I want to know which packages were installed by default during installation and which were installed by me?

I am new to linux and I wanted to know how I can find out if a package was installed by me or by the system at the time of installation ?

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normally 1 would remember what they installed.

from a system stand point, it’s all installed by the privileged/root user, you know that part where you type in your password.

Open your file system, and look for

rootfs-pkgs.txt
desktopfs-pkgs.txt

These are files created at installation if I recall correctly, and list the packages installed with the system.

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looking at man pacman it looks like the command is:
pacman -Qe

hard to tell.

Nope, -Qe is for:

OPERATIONS
-Q, --query
Query the package database. This operation allows you to view installed packages and their files, as well as meta-information about individual packages (dependencies, conflicts, install date, build date, size). This can be run against the local package database or can be used on individual package files. In the first case, if no package names are provided in the command line, all installed packages will be queried. Additionally, various filters can be applied on the package list. See Query Options below.

QUERY OPTIONS (APPLY TO -Q)
-e, --explicit
Restrict or filter output to explicitly installed packages. This option can be combined with -t to list explicitly installed packages that are not required by any other package.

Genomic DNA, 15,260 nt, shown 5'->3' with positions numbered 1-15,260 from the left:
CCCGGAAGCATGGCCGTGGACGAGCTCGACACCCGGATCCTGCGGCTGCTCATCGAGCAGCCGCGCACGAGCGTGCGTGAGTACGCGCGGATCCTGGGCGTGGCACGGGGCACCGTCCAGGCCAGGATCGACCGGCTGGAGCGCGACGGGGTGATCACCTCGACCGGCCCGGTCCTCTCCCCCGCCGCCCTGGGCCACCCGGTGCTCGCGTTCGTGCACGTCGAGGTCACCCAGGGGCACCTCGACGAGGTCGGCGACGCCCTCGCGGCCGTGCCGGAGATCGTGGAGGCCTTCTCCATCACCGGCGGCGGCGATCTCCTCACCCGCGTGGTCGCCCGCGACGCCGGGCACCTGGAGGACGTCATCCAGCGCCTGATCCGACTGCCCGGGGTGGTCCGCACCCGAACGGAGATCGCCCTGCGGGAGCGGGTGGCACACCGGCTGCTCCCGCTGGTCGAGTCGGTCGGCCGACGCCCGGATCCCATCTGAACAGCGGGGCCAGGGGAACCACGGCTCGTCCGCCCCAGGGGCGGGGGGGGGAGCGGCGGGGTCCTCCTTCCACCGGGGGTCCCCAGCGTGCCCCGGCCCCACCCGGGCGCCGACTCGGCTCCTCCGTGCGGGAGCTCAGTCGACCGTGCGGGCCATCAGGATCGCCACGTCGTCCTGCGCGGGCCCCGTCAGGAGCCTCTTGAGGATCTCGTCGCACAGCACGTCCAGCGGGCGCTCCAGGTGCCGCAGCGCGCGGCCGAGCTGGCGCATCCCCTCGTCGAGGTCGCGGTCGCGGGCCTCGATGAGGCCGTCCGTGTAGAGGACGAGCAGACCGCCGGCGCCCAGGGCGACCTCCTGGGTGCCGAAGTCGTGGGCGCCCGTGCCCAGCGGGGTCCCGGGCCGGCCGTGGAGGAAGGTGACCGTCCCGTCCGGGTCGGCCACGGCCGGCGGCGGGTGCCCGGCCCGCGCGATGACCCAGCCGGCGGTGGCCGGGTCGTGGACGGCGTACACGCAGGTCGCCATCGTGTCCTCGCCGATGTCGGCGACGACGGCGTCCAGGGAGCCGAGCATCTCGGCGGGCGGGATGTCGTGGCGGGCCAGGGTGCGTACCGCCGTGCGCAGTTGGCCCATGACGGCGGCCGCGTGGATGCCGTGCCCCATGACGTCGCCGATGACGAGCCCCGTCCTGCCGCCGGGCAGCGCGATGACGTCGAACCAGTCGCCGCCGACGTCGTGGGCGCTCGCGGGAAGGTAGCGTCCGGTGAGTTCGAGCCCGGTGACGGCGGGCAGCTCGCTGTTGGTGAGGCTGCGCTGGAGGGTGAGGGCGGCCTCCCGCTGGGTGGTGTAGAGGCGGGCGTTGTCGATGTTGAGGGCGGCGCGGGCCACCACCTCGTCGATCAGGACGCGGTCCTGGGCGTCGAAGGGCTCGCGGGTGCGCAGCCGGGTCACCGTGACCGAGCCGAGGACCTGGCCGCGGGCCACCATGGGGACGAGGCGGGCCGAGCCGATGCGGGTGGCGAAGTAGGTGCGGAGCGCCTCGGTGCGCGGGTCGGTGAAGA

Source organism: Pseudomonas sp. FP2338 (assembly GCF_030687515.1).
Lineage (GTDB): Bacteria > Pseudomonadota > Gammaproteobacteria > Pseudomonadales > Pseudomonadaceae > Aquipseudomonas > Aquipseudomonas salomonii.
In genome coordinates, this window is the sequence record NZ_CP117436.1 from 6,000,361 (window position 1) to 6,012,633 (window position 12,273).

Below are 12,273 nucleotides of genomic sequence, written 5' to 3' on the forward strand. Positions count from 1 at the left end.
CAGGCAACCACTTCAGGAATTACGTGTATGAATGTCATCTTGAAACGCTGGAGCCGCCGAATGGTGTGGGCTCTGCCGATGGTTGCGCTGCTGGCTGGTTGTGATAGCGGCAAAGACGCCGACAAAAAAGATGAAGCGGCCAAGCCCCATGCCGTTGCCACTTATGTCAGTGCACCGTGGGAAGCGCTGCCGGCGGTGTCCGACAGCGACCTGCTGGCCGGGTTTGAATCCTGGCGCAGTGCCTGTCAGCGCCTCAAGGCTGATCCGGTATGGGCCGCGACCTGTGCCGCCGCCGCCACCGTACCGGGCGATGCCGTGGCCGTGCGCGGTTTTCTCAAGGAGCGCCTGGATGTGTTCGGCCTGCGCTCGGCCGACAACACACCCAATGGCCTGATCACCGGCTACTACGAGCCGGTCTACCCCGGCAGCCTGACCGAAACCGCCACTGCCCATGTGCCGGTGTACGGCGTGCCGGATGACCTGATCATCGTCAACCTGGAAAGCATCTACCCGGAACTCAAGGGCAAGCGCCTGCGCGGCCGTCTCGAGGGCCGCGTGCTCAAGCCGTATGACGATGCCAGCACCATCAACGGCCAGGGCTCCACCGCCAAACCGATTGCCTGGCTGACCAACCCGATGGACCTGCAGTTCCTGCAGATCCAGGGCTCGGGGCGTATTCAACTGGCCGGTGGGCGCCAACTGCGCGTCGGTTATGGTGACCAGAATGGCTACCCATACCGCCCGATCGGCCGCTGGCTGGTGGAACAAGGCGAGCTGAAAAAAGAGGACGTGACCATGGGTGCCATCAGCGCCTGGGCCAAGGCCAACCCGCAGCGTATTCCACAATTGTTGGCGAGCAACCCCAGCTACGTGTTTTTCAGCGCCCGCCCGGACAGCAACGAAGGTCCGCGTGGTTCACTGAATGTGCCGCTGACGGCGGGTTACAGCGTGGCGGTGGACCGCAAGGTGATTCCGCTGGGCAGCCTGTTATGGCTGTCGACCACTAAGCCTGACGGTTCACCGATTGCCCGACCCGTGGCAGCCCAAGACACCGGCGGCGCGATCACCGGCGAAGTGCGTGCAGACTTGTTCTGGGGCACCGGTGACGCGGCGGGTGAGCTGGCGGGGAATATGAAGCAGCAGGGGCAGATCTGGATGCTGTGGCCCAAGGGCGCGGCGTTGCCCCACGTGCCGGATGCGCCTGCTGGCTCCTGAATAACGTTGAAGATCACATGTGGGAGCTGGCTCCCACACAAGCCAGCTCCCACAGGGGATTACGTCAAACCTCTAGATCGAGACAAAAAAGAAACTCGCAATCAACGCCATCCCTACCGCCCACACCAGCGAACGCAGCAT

Basically packages explicitly installed (some packages are installed because they are required by something else you install, a dependency, explicitly installed packages may or may not be dependencies for other package, but they are marked as explicitly installed because they are the main target from a pacman command, example pacman -S unrar will explicitly install unrar)

I sometimes wish pacman “Install Reason” contained more than

  • Installed as a dependency for another package, or
  • Explicitly installed

This might help (those files are new to me, so making an assumption here), although it might be easier to just keep a text file with the packages you add/remove and any changes you make to your system, so you could reinstall more easily/quicker if necessary. :slight_smile:

List installed packages that are not part of the Manjaro distribution install (installed by user):

comm -23  <(awk '{print $1}' <(pacman -Q|sort))  <(awk '{print $1}' /rootfs-pkgs.txt /desktopfs-pkgs.txt|sort)

Look at /rootfs-pkgs.txt, /desktopfs-pkgs.txt for distribution packages (not installed by user).

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How would pacman know any other reason?

All it would know is, did the user request this package, or did a package request this package.

HHHHmmmm, good question :slight_smile:

pacman --sync <PKG> 
# verses 
pacman --sync --refresh --refresh --sysupgrade

sorry, i was on my fire tablet reading the online man page, cause i was laying down for a bit.
sometimes it’s just hard to comprehend man pages.

Thankyou. This is exactly what I was searching for. :slightly_smiling_face:

Thankyou for writing. The command didn’t work properly. It listed packages I know I know I installed. But I did find the solution by checking /rootfs-pkgs.txt /desktopfs-pkgs.txt text files.

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